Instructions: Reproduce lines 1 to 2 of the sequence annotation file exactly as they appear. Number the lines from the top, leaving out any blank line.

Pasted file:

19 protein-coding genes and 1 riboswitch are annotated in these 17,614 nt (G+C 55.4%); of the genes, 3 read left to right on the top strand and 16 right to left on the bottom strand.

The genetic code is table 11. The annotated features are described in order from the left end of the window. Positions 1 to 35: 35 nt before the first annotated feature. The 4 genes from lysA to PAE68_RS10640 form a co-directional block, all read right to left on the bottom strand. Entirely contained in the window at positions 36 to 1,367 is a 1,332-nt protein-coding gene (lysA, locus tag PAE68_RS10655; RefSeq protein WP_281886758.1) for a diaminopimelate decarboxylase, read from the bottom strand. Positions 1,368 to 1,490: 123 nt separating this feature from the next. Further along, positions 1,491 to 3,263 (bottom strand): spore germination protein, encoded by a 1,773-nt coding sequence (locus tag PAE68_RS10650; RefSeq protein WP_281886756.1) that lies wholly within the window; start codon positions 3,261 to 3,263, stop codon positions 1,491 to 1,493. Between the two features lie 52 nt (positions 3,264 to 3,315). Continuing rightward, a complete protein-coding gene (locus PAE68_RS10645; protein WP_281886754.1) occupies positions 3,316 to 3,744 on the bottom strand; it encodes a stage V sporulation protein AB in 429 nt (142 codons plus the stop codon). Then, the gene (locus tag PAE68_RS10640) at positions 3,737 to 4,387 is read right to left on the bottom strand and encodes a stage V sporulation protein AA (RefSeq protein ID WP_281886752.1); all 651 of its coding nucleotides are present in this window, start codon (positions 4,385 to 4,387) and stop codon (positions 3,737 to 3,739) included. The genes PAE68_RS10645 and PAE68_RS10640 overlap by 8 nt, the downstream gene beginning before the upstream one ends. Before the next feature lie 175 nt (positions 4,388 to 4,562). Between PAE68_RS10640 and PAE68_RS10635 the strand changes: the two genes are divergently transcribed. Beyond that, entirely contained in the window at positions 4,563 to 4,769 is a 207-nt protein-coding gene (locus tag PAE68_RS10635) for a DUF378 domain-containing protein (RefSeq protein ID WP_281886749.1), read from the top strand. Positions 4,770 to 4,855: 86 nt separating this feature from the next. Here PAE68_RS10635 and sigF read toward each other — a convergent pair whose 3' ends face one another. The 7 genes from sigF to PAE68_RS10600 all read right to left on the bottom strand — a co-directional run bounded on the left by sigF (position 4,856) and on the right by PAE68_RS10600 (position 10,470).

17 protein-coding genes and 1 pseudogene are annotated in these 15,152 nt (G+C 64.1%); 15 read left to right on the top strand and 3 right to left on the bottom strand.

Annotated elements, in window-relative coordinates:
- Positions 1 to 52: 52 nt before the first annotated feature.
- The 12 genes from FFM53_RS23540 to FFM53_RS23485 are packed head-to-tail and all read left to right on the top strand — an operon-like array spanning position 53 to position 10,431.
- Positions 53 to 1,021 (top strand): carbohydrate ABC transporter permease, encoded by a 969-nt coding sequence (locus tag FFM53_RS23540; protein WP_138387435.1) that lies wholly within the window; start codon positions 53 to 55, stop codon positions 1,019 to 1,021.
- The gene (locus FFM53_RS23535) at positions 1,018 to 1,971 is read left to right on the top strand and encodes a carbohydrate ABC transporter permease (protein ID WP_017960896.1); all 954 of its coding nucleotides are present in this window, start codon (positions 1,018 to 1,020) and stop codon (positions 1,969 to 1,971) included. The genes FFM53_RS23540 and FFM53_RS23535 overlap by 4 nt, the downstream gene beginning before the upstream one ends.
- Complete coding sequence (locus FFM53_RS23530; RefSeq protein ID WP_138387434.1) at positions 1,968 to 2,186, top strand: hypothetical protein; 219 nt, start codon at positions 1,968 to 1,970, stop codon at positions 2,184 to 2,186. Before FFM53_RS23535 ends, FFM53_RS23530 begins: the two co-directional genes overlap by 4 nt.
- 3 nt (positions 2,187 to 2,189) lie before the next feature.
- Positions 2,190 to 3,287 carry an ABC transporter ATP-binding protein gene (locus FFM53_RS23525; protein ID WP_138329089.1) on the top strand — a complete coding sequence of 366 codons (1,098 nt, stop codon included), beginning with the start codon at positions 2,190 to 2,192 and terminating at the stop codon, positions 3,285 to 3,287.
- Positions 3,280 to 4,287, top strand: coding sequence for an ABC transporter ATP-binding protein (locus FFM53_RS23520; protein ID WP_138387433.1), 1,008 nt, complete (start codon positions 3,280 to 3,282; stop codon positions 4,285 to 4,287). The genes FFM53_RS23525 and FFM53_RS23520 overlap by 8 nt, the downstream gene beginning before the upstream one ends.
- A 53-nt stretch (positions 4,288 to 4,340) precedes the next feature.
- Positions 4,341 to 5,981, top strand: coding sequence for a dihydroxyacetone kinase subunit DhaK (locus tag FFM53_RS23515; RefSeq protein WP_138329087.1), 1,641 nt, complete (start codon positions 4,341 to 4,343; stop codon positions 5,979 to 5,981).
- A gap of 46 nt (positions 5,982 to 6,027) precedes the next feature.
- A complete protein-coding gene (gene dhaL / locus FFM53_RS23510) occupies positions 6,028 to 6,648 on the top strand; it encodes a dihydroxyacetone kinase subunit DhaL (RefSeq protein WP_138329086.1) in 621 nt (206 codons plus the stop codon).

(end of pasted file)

19 protein-coding genes and 1 riboswitch are annotated in these 17,614 nt (G+C 55.4%); of the genes, 3 read left to right on the top strand and 16 right to left on the bottom strand.

The genetic code is table 11. The annotated features are described in order from the left end of the window. Positions 1 to 35: 35 nt before the first annotated feature. The 4 genes from lysA to PAE68_RS10640 form a co-directional block, all read right to left on the bottom strand. Entirely contained in the window at positions 36 to 1,367 is a 1,332-nt protein-coding gene (lysA, locus tag PAE68_RS10655; RefSeq protein WP_281886758.1) for a diaminopimelate decarboxylase, read from the bottom strand. Positions 1,368 to 1,490: 123 nt separating this feature from the next. Further along, positions 1,491 to 3,263 (bottom strand): spore germination protein, encoded by a 1,773-nt coding sequence (locus tag PAE68_RS10650; RefSeq protein WP_281886756.1) that lies wholly within the window; start codon positions 3,261 to 3,263, stop codon positions 1,491 to 1,493. Between the two features lie 52 nt (positions 3,264 to 3,315). Continuing rightward, a complete protein-coding gene (locus PAE68_RS10645; protein WP_281886754.1) occupies positions 3,316 to 3,744 on the bottom strand; it encodes a stage V sporulation protein AB in 429 nt (142 codons plus the stop codon). Then, the gene (locus tag PAE68_RS10640) at positions 3,737 to 4,387 is read right to left on the bottom strand and encodes a stage V sporulation protein AA (RefSeq protein ID WP_281886752.1); all 651 of its coding nucleotides are present in this window, start codon (positions 4,385 to 4,387) and stop codon (positions 3,737 to 3,739) included. The genes PAE68_RS10645 and PAE68_RS10640 overlap by 8 nt, the downstream gene beginning before the upstream one ends. Before the next feature lie 175 nt (positions 4,388 to 4,562). Between PAE68_RS10640 and PAE68_RS10635 the strand changes: the two genes are divergently transcribed. Beyond that, entirely contained in the window at positions 4,563 to 4,769 is a 207-nt protein-coding gene (locus tag PAE68_RS10635) for a DUF378 domain-containing protein (RefSeq protein ID WP_281886749.1), read from the top strand. Positions 4,770 to 4,855: 86 nt separating this feature from the next. Here PAE68_RS10635 and sigF read toward each other — a convergent pair whose 3' ends face one another. The 7 genes from sigF to PAE68_RS10600 all read right to left on the bottom strand — a co-directional run bounded on the left by sigF (position 4,856) and on the right by PAE68_RS10600 (position 10,470).